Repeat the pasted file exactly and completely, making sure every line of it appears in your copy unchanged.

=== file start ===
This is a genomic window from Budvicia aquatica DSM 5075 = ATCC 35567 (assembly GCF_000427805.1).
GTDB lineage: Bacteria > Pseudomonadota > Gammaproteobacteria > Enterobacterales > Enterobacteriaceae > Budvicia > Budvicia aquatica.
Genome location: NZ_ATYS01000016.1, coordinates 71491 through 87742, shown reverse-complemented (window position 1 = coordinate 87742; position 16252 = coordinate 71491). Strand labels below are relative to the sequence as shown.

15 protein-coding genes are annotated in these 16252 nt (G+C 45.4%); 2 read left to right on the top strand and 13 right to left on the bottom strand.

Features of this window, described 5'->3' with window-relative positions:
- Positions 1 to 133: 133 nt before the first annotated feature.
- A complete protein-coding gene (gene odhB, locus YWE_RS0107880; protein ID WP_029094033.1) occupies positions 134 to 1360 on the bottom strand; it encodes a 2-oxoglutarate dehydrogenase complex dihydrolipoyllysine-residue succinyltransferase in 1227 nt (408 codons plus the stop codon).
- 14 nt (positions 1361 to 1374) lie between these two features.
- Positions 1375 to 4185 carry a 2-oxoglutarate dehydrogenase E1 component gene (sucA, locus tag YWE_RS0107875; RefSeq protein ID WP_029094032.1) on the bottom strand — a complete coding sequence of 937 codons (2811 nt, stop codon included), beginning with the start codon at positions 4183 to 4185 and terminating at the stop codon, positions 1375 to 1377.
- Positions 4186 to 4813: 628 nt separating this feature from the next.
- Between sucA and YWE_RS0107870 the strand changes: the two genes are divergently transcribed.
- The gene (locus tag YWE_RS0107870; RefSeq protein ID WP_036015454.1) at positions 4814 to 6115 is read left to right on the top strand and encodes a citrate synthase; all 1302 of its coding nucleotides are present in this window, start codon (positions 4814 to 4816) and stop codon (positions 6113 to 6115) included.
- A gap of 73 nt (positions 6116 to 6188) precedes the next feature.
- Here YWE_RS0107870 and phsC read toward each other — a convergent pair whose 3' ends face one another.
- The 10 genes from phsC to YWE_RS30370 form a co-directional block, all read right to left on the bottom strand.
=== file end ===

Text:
This is a genomic window from Budvicia aquatica DSM 5075 = ATCC 35567 (assembly GCF_000427805.1).
GTDB lineage: Bacteria > Pseudomonadota > Gammaproteobacteria > Enterobacterales > Enterobacteriaceae > Budvicia > Budvicia aquatica.
Genome location: NZ_ATYS01000016.1, coordinates 71491 through 87742, shown reverse-complemented (window position 1 = coordinate 87742; position 16252 = coordinate 71491). Strand labels below are relative to the sequence as shown.

15 protein-coding genes are annotated in these 16252 nt (G+C 45.4%); 2 read left to right on the top strand and 13 right to left on the bottom strand.

Features of this window, described 5'->3' with window-relative positions:
- Positions 1 to 133: 133 nt before the first annotated feature.
- A complete protein-coding gene (gene odhB, locus YWE_RS0107880; protein ID WP_029094033.1) occupies positions 134 to 1360 on the bottom strand; it encodes a 2-oxoglutarate dehydrogenase complex dihydrolipoyllysine-residue succinyltransferase in 1227 nt (408 codons plus the stop codon).
- 14 nt (positions 1361 to 1374) lie between these two features.
- Positions 1375 to 4185 carry a 2-oxoglutarate dehydrogenase E1 component gene (sucA, locus tag YWE_RS0107875; RefSeq protein ID WP_029094032.1) on the bottom strand — a complete coding sequence of 937 codons (2811 nt, stop codon included), beginning with the start codon at positions 4183 to 4185 and terminating at the stop codon, positions 1375 to 1377.
- Positions 4186 to 4813: 628 nt separating this feature from the next.
- Between sucA and YWE_RS0107870 the strand changes: the two genes are divergently transcribed.
- The gene (locus tag YWE_RS0107870; RefSeq protein ID WP_036015454.1) at positions 4814 to 6115 is read left to right on the top strand and encodes a citrate synthase; all 1302 of its coding nucleotides are present in this window, start codon (positions 4814 to 4816) and stop codon (positions 6113 to 6115) included.
- A gap of 73 nt (positions 6116 to 6188) precedes the next feature.
- Here YWE_RS0107870 and phsC read toward each other — a convergent pair whose 3' ends face one another.
- The 10 genes from phsC to YWE_RS30370 form a co-directional block, all read right to left on the bottom strand.